Welsh Dishes on What Being District Attorney Really Means
“The position, as I see it, really means you try and seek justice the best you can when a crime occurs. That can mean a lot of things based on what crime has occurred,” Welsh told exploreClarion.com.
According to Welsh, in a “best case scenario,” the district attorney’s office will get involved in a case from the very earliest steps.
Citing the recently tried Atcheson case as an example, Welsh noted that when the incident occurred, he immediately got a call and went to the scene at Desperado’s Bar in New Bethlehem.
“The District Attorney really has to look at making sure that any sort of investigation that’s done, all of the evidence is collected as necessary to ultimately make the decision of – number one, was a crime committed? And, number two, are you able to prove what happened?”
Once the charges are filed, and the court system’s mechanisms begin to take over, there may still be continuing investigation into a case, Welsh noted.
“Sometimes, as you’re going through things, you’ll find there’s some weak evidence in this case, but we never talked to person X. Then we go and talk to person X, and they give us great evidence we can present.”
Welsh said that the perspective of the victim of a crime also always plays into how the cases are handled.
“The Victim’s Bill of Rights requires that before we agree to any sort of plea agreement, we always need to let the victim know what’s going on and consult with them.”
While the victim’s perspective is important, it is still only one part of the overall equation.
“It’s not always the most important aspect because sometimes there are greater issues,” Welsh noted.
“We have domestic violence cases, that happen very often, where we have victims that may have been repeat victims of domestic violence, and they contacted the police and clearly they were victims of domestic violence, but they’ll come in maybe two or three months later and say ‘I want to drop all the charges, and I don’t want anything else to happen in this case.'”
“But, as the district attorney’s office, you’re looking to try to have justice served, and you have to make that decision. If we can still prove that something happened, even if the victim doesn’t want to move forward, is it in society’s greater interest to be able to go forward and hold people accountable, to make sure there aren’t more victims in the future.”
These are the kind of issues faced by the district attorney on a daily basis.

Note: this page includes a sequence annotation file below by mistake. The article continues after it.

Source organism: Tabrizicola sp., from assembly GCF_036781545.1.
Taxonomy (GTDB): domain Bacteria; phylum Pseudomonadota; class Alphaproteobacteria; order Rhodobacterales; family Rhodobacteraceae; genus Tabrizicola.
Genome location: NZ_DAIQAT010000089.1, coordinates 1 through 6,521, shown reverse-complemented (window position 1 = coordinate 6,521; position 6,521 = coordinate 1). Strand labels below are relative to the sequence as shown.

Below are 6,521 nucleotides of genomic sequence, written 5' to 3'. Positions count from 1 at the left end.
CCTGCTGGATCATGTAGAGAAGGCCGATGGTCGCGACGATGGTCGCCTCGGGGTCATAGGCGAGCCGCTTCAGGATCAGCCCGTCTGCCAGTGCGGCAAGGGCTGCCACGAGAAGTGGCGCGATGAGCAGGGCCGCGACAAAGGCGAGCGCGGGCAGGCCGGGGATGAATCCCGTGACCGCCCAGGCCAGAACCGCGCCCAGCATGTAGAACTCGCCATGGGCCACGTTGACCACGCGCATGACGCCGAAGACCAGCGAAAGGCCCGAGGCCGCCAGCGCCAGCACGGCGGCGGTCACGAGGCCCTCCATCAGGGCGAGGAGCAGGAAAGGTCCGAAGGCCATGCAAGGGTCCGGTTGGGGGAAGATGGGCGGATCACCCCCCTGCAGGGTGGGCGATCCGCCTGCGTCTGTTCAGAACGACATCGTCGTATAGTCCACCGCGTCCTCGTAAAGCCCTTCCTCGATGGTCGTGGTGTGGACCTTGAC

Plea agreements are another place where difficult decisions may come into play. In some cases, whether or not a defendant may be offered or be willing to make a plea bargain is more obvious than in others, according to Welsh.
“What you most often see going to trial are two types of cases: they’re either a very serious case where the penalty is high enough where the defendant will say: ‘Well, I’m going to go to jail for a long time, I might as well try going to trial on this case.” — or, you might have a case where the evidence is not as strong, and there could be an argument going either way.”
However, in other cases, particularly cases with more relatively minor charges or cases where there is very strong evidence, the defendant is more likely to enter a guilty plea. However, what the defendant is willing to plead guilty to is another question.
One of the first things involved is, again, the victim’s perspective.
Before a plea deal involving a guilty plea to a lesser crime will be offered, the victim of the crime is always consulted.
“If it’s something like an aggravated assault and a simple assault, we’ll talk to the victim, and the victim may say they’re fine with the simple assault plea so long as there’s restitution being paid.”
Welsh also noted that in some cases, the evidence for the lesser crime may be stronger than the evidence for the more serious crime, which, again, will be explained to the victim before a plea agreement is offered.
“We try not to go against what the victim wants,” he explained.
There are even cases that, as time goes by and the investigation continues, they discover the case simply can’t be proven.
“Ethically, I can’t go forward on a case where I don’t think someone is guilty beyond a reasonable doubt.”
In the end, it all circles right back around seeking justice for all of the people of the community, from the victims to those accused.
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